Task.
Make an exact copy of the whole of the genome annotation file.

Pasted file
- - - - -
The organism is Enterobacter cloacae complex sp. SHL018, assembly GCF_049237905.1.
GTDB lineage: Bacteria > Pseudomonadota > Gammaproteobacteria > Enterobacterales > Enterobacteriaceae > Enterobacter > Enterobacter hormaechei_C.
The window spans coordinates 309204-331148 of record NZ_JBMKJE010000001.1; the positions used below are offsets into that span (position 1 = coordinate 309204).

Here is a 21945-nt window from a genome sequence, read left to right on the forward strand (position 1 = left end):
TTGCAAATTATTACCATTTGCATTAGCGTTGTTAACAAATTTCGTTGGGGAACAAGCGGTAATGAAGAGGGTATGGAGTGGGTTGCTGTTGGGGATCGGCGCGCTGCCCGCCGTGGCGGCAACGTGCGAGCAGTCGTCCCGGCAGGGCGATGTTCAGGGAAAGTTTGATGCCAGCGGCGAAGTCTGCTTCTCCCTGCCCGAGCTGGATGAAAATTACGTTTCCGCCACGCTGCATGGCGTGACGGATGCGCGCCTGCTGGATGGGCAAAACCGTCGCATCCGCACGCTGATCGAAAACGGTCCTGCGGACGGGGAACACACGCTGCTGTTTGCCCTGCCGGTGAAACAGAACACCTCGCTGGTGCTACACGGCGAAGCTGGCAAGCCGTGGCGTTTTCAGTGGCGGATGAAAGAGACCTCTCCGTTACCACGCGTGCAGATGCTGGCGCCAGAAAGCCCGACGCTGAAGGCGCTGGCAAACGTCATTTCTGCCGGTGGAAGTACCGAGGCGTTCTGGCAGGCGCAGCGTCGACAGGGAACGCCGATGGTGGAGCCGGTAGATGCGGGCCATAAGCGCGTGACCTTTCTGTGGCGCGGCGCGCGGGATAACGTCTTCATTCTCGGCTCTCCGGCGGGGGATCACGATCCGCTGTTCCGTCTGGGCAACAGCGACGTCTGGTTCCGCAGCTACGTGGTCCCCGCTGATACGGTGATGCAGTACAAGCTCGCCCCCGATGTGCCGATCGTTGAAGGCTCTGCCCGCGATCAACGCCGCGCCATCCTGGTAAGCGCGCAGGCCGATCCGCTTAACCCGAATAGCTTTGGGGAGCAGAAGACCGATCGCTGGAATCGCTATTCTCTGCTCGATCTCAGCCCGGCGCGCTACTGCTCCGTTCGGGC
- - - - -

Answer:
The organism is Enterobacter cloacae complex sp. SHL018, assembly GCF_049237905.1.
GTDB lineage: Bacteria > Pseudomonadota > Gammaproteobacteria > Enterobacterales > Enterobacteriaceae > Enterobacter > Enterobacter hormaechei_C.
The window spans coordinates 309204-331148 of record NZ_JBMKJE010000001.1; the positions used below are offsets into that span (position 1 = coordinate 309204).

Here is a 21945-nt window from a genome sequence, read left to right on the forward strand (position 1 = left end):
TTGCAAATTATTACCATTTGCATTAGCGTTGTTAACAAATTTCGTTGGGGAACAAGCGGTAATGAAGAGGGTATGGAGTGGGTTGCTGTTGGGGATCGGCGCGCTGCCCGCCGTGGCGGCAACGTGCGAGCAGTCGTCCCGGCAGGGCGATGTTCAGGGAAAGTTTGATGCCAGCGGCGAAGTCTGCTTCTCCCTGCCCGAGCTGGATGAAAATTACGTTTCCGCCACGCTGCATGGCGTGACGGATGCGCGCCTGCTGGATGGGCAAAACCGTCGCATCCGCACGCTGATCGAAAACGGTCCTGCGGACGGGGAACACACGCTGCTGTTTGCCCTGCCGGTGAAACAGAACACCTCGCTGGTGCTACACGGCGAAGCTGGCAAGCCGTGGCGTTTTCAGTGGCGGATGAAAGAGACCTCTCCGTTACCACGCGTGCAGATGCTGGCGCCAGAAAGCCCGACGCTGAAGGCGCTGGCAAACGTCATTTCTGCCGGTGGAAGTACCGAGGCGTTCTGGCAGGCGCAGCGTCGACAGGGAACGCCGATGGTGGAGCCGGTAGATGCGGGCCATAAGCGCGTGACCTTTCTGTGGCGCGGCGCGCGGGATAACGTCTTCATTCTCGGCTCTCCGGCGGGGGATCACGATCCGCTGTTCCGTCTGGGCAACAGCGACGTCTGGTTCCGCAGCTACGTGGTCCCCGCTGATACGGTGATGCAGTACAAGCTCGCCCCCGATGTGCCGATCGTTGAAGGCTCTGCCCGCGATCAACGCCGCGCCATCCTGGTAAGCGCGCAGGCCGATCCGCTTAACCCGAATAGCTTTGGGGAGCAGAAGACCGATCGCTGGAATCGCTATTCTCTGCTCGATCTCAGCCCGGCGCGCTACTGCTCCGTTCGGGC